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The collapse of the nickel industry cast a long shadow over the industrial populace of London.

Foreign media reported on October 6th that the consequences of the 2022 collapse of nickel trading on the London Metal Exchange (LME), including potential challenges to its nickel contracts and the fate of the exchange itself, will become a hot topic in the metal industry in London next week.

On March 8th of last year, this 145-year-old exchange faced a crisis, being forced to halt nickel trading for the first time since 1988, when nickel prices more than doubled in a matter of hours, reaching record levels of over $100,000 per ton.

Many users concerned about increased volatility abandoned LME’s nickel contracts and began looking for alternatives, leading to a significant drop in trading volume and liquidity after the trading halt.

So far, there hasn’t been a true replacement. The Shanghai Futures Exchange (ShFE) offers nickel contracts on its domestic exchange, but trading nickel contracts is challenging for foreigners requiring ties to Chinese entities.

However, the Shanghai Futures Exchange is currently exploring the possibility of launching nickel futures in the international market, and the Chicago Mercantile Exchange (CME Group) is studying a contract that will settle prices based on data collected from a platform soon to be launched by Global Commodities Holdings, headquartered in the UK.

A senior industry insider said, “What nickel and other exchanges are doing, how long Matt Chamberlain (CEO) can remain in office, these are all on the agenda.”

Speculation about the Hong Kong Exchanges and Clearing (HKEx) selling LME and its clearinghouse remains widespread, despite the exchange recently stating its commitment to its London branch.

“HKEx has given tremendous support over the past 18 months. I believe we are long-term members of this organization,” Chamberlain told Reuters.

Also of significant interest are lawsuits filed by the U.S. hedge fund Elliott Associates and market maker Jane Street Trading, who acquired LME for $472 million, stemming from the $12 billion nickel trading canceled by LME on March 8, 2022.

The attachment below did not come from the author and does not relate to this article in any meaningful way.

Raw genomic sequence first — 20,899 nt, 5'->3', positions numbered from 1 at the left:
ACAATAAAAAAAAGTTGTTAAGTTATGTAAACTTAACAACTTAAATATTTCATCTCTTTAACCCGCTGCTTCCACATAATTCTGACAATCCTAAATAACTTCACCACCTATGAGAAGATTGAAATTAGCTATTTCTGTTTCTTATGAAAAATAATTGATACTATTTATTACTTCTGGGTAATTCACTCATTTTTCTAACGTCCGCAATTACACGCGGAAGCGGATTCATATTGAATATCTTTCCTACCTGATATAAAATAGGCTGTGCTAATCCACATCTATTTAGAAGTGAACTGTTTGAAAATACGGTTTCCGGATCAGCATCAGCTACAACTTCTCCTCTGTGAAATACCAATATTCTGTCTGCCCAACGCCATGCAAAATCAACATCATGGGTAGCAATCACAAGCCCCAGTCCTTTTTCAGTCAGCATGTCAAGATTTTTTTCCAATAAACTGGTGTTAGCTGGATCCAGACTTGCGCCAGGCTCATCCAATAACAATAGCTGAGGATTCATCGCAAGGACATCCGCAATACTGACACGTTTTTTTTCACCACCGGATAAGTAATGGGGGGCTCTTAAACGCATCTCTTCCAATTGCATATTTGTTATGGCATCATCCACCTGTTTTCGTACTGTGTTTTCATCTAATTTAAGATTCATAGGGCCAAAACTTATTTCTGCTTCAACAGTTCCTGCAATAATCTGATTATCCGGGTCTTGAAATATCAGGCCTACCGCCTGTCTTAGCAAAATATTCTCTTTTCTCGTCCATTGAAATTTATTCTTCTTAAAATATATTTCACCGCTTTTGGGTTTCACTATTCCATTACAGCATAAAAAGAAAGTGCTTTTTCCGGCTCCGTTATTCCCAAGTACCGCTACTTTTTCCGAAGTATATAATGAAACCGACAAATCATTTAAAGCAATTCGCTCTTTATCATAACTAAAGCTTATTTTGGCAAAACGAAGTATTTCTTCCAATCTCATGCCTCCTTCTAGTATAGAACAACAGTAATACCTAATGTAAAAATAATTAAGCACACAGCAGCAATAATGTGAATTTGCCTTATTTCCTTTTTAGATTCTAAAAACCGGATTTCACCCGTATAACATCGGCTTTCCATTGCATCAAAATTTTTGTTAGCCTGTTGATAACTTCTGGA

In response to requests for comment, the London Metal Exchange stated, “The London Metal Exchange vigorously defended itself in court, emphasizing that its actions on March 8, 2022, prevented significant and systemic damage to the nickel market, as well as other metal markets and the broader derivatives market.”

LME declined to comment on any other market rumors.

Chinese Return

During the lockdowns in 2020 and 2021, the event known as LME Week was virtual. Last year’s conference was held in person, but due to prolonged lockdowns, there were no representatives from China, the world’s largest consumer of industrial metals.

Mark Bailey, CEO of Sucden Financial, said, “We expect the attendance at LME Week to be almost double that of 2022, currently returning to pre-COVID-19 levels.” “This year, we see a lot of interest from Chinese clients who want to meet for the first time in a while.”

The London Metal Exchange (LME) stated that a highlight of this week will be a dinner on October 10th (Tuesday) at the Grosvenor House in Mayfair, attended by 1,600 people, similar to the pre-pandemic numbers in 2019, compared to 1,400 people last year.

Meanwhile, the London Metal Exchange stated that the seminar on October 9th (Monday) attracted 600 delegates, equivalent to the 2019 numbers.

Green Wealth

In terms of fundamentals, discussions will focus on accelerating demand in the coming years as the shift towards electric vehicles and renewable energy sources such as solar and wind is expected to create a rich mining industry.

As European and American demand for metals like copper, nickel, aluminum, and cobalt accelerates, the energy transition is also expected to reduce China’s importance in the metal industry.

Jay Tatum, portfolio manager at Valent Asset Management, said, “When the next economic upturn begins, we may see increased demand for green technology, which currently accounts for 12%-15% of global industrial metal demand and is expected to grow at a rate of 25%-30% in the coming years.”

“This is a tremendous growth rate. Coupled with increasing demand from other industries, it appears that supply and consumption are not aligned.

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